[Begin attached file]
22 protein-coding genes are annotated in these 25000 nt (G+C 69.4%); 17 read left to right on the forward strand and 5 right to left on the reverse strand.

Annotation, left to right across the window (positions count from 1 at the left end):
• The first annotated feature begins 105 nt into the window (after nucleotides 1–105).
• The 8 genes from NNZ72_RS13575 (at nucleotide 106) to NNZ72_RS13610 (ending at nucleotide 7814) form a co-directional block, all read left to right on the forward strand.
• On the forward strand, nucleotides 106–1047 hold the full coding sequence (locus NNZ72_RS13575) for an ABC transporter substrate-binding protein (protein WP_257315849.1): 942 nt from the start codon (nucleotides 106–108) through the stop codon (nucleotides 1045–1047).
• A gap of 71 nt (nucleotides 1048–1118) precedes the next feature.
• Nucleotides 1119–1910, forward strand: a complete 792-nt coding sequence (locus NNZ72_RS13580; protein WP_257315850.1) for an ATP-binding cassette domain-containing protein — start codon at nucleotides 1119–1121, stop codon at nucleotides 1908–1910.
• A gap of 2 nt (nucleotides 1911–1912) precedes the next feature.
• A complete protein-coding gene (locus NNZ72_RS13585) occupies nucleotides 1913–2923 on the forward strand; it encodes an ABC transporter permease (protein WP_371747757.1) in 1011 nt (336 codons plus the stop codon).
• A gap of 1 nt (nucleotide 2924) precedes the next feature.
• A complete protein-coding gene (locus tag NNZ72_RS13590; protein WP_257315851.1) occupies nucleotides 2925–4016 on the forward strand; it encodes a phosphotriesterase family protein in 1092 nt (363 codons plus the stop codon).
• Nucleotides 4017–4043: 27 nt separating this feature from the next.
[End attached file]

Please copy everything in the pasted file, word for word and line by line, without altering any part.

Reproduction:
22 protein-coding genes are annotated in these 25000 nt (G+C 69.4%); 17 read left to right on the forward strand and 5 right to left on the reverse strand.

Annotation, left to right across the window (positions count from 1 at the left end):
• The first annotated feature begins 105 nt into the window (after nucleotides 1–105).
• The 8 genes from NNZ72_RS13575 (at nucleotide 106) to NNZ72_RS13610 (ending at nucleotide 7814) form a co-directional block, all read left to right on the forward strand.
• On the forward strand, nucleotides 106–1047 hold the full coding sequence (locus NNZ72_RS13575) for an ABC transporter substrate-binding protein (protein WP_257315849.1): 942 nt from the start codon (nucleotides 106–108) through the stop codon (nucleotides 1045–1047).
• A gap of 71 nt (nucleotides 1048–1118) precedes the next feature.
• Nucleotides 1119–1910, forward strand: a complete 792-nt coding sequence (locus NNZ72_RS13580; protein WP_257315850.1) for an ATP-binding cassette domain-containing protein — start codon at nucleotides 1119–1121, stop codon at nucleotides 1908–1910.
• A gap of 2 nt (nucleotides 1911–1912) precedes the next feature.
• A complete protein-coding gene (locus NNZ72_RS13585) occupies nucleotides 1913–2923 on the forward strand; it encodes an ABC transporter permease (protein WP_371747757.1) in 1011 nt (336 codons plus the stop codon).
• A gap of 1 nt (nucleotide 2924) precedes the next feature.
• A complete protein-coding gene (locus tag NNZ72_RS13590; protein WP_257315851.1) occupies nucleotides 2925–4016 on the forward strand; it encodes a phosphotriesterase family protein in 1092 nt (363 codons plus the stop codon).
• Nucleotides 4017–4043: 27 nt separating this feature from the next.